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Full name Walter Raleigh Gilbert
Born September 16, 1853, Strand, London
Died July 26, 1924, Calgary, Alberta, Canada (aged 70 years 314 days)
Major teams Gloucestershire, Middlesex
Batting style Right-hand bat
Bowling style Right-arm slow (roundarm)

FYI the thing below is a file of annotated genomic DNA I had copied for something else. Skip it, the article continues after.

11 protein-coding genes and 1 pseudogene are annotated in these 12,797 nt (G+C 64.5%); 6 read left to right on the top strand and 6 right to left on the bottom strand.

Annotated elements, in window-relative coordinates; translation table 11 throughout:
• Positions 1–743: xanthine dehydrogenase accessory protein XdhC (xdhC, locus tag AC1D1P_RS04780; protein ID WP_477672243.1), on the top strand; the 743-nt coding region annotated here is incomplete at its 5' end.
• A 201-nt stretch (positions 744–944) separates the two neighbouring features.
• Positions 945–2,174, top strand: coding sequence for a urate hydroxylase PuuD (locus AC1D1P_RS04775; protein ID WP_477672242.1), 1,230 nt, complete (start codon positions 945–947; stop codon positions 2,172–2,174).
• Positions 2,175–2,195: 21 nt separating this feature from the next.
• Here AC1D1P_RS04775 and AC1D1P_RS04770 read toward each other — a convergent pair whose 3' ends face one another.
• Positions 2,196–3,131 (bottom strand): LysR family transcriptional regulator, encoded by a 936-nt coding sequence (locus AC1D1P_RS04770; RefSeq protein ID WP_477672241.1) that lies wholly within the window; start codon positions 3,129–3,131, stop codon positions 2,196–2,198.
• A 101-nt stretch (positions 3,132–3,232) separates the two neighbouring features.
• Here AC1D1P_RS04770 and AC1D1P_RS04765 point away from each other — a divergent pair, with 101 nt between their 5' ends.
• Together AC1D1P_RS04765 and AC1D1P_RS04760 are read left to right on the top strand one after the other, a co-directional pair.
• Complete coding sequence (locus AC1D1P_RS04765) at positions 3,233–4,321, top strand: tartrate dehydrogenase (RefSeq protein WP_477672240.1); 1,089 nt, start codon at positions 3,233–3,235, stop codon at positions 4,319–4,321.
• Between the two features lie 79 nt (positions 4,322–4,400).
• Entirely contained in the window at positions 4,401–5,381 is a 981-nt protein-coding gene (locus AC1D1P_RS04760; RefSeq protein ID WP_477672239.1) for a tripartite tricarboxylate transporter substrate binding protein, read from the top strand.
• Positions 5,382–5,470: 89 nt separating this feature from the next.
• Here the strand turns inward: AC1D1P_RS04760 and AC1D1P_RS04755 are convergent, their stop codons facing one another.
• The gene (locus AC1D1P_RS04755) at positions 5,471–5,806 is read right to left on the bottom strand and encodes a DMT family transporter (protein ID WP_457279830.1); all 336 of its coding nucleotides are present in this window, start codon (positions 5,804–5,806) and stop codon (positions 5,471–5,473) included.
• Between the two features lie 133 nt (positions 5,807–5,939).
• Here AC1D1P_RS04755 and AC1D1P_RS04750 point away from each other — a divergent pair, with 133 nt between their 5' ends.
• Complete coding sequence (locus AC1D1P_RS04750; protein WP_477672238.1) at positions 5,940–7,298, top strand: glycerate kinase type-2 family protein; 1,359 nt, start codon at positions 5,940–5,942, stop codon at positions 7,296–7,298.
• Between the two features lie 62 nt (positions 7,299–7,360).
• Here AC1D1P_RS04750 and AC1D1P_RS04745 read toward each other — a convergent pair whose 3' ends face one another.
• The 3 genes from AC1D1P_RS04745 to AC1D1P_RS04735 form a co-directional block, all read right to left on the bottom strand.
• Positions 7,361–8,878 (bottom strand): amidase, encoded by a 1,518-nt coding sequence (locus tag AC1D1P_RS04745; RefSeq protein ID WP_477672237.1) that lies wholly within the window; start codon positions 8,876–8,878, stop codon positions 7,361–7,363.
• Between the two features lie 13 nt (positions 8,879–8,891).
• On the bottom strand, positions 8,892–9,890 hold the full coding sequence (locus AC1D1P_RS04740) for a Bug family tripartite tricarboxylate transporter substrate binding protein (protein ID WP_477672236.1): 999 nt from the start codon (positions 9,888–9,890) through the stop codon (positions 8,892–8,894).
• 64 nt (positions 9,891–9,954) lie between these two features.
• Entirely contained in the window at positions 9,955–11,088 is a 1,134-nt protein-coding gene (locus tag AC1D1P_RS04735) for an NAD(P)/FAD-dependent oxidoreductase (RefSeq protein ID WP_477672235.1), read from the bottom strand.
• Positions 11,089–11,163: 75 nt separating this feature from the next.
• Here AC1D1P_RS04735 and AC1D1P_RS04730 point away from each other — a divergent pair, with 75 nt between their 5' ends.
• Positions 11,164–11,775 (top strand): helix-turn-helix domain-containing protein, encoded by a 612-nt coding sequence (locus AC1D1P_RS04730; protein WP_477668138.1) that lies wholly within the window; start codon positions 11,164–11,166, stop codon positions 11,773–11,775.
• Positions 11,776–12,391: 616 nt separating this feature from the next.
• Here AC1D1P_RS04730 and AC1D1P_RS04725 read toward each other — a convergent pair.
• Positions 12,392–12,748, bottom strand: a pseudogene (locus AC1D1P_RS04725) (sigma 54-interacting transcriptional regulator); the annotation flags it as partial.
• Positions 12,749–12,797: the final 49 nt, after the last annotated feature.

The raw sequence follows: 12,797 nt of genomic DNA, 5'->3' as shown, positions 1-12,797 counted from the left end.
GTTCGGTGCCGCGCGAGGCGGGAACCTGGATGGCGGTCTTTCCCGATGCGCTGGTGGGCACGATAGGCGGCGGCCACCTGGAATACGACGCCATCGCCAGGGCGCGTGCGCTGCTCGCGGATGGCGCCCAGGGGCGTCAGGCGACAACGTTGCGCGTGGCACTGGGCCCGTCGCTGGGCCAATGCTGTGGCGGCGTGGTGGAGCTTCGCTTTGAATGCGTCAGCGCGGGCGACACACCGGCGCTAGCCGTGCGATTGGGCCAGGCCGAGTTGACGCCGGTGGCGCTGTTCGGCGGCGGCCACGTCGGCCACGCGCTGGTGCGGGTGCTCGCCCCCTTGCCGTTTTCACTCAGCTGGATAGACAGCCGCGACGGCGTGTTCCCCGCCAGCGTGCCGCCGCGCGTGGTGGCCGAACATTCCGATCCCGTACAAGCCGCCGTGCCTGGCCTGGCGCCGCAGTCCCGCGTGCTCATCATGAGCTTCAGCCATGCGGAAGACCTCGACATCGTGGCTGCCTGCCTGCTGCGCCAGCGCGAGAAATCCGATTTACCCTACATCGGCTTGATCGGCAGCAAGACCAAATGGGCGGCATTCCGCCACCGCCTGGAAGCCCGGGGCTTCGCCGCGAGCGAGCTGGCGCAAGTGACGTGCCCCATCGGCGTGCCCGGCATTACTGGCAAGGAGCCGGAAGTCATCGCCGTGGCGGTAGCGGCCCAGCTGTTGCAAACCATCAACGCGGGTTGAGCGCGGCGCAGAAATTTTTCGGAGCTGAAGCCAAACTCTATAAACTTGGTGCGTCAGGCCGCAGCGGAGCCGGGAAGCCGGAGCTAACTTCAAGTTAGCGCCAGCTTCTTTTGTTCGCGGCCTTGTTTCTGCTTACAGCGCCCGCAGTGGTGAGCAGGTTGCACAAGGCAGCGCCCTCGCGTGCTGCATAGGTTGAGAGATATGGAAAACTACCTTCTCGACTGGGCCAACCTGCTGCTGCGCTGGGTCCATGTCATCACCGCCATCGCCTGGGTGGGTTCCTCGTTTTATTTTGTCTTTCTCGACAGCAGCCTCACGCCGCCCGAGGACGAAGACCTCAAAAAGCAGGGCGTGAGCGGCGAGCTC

Walter Raleigh Gilbert was a steady batsman, a very useful slow round-armed bowler, and a very good field at long-leg and cover-point, he played for Middlesex by birth in 1873 and 1874, for Gloucestershire by residence 1876 to 1886, and four times for the Gentlemen v. Players between 1874 and 1877. He also appeared in a few stray matches for Worcestershire and Northants. In 1873-74 he toured Australia under the captaincy of his cousin, W. G. Grace, and he took part in a very large number of minor matches, especially for the United South of England XI, which he managed after the death of G. F. Grace in 1880. His fielding at deep-leg to W. G. Grace's bowling was always excellent, for he covered much ground and was a sure catch. Although overshadowed by his famous cricketing cousins, he played a prominent part in the victories gained during Gloucestershire's greatest years. For Thornbury v. Sneyd Park in 1874 he made 254 not out, but in a match of note his highest innings was 205 not out for An England Eleven at Cambridge against the University in 1876, when he batted for about seven hours without a mistake and carried his bat through; he hit a 5, nine 4's and as many as sixty-six singles, and batted on each of the three days. At Canterbury later in the same season he scored 143 for Kent and Gloucestershire against England, and at Gloucester in 1885 made 102 v. Yorkshire. In the match with Notts. at Clifton in the last mentioned year he took seventy minutes to obtain 4 runs in his first innings, and two hours and three-quarters to score 21 in his second. Against Sussex at Brighton in 1878 he took four wickets for 12 runs and in the return, at Cheltenham, four for 8, while in the match with Lancashire at Clifton in 1878 he and W. G. Grace bowled unchanged through both innings. At the beginning of 1886 he became a professional, and the season was not far advanced before his career in first-class cricket ended abruptly. He then left England for Canada. He kept up the game in the Dominion and made hundreds in both Halifax and Montreal.
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